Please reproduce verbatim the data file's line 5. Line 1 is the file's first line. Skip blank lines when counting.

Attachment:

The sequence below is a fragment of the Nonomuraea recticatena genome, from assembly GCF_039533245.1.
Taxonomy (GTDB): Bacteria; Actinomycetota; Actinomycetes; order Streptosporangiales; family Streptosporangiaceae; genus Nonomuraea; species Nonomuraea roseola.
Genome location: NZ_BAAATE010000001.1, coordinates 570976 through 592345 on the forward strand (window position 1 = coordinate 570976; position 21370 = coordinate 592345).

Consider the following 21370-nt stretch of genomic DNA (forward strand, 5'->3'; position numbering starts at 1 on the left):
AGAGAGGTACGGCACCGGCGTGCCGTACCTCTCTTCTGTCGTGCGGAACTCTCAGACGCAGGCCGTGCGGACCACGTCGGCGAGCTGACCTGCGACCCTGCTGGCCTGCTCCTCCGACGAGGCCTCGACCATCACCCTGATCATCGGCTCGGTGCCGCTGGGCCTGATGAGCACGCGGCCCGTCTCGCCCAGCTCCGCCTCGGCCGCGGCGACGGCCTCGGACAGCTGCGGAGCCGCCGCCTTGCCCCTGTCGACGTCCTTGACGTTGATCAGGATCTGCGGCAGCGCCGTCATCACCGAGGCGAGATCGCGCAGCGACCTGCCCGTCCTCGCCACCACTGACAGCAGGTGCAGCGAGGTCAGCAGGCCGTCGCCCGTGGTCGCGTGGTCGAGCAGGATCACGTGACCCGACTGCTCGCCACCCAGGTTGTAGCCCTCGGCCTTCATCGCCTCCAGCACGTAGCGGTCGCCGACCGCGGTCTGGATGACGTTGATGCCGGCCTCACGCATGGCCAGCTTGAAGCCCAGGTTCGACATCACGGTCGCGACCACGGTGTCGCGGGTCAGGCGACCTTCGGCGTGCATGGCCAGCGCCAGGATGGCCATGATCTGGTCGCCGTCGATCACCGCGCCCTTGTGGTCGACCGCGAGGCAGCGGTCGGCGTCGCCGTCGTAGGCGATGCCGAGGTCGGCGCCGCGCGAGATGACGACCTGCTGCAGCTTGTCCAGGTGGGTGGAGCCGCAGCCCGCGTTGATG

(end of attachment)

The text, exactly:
AGAGAGGTACGGCACCGGCGTGCCGTACCTCTCTTCTGTCGTGCGGAACTCTCAGACGCAGGCCGTGCGGACCACGTCGGCGAGCTGACCTGCGACCCTGCTGGCCTGCTCCTCCGACGAGGCCTCGACCATCACCCTGATCATCGGCTCGGTGCCGCTGGGCCTGATGAGCACGCGGCCCGTCTCGCCCAGCTCCGCCTCGGCCGCGGCGACGGCCTCGGACAGCTGCGGAGCCGCCGCCTTGCCCCTGTCGACGTCCTTGACGTTGATCAGGATCTGCGGCAGCGCCGTCATCACCGAGGCGAGATCGCGCAGCGACCTGCCCGTCCTCGCCACCACTGACAGCAGGTGCAGCGAGGTCAGCAGGCCGTCGCCCGTGGTCGCGTGGTCGAGCAGGATCACGTGACCCGACTGCTCGCCACCCAGGTTGTAGCCCTCGGCCTTCATCGCCTCCAGCACGTAGCGGTCGCCGACCGCGGTCTGGATGACGTTGATGCCGGCCTCACGCATGGCCAGCTTGAAGCCCAGGTTCGACATCACGGTCGCGACCACGGTGTCGCGGGTCAGGCGACCTTCGGCGTGCATGGCCAGCGCCAGGATGGCCATGATCTGGTCGCCGTCGATCACCGCGCCCTTGTGGTCGACCGCGAGGCAGCGGTCGGCGTCGCCGTCGTAGGCGATGCCGAGGTCGGCGCCGCGCGAGATGACGACCTGCTGCAGCTTGTCCAGGTGGGTGGAGCCGCAGCCCGCGTTGATG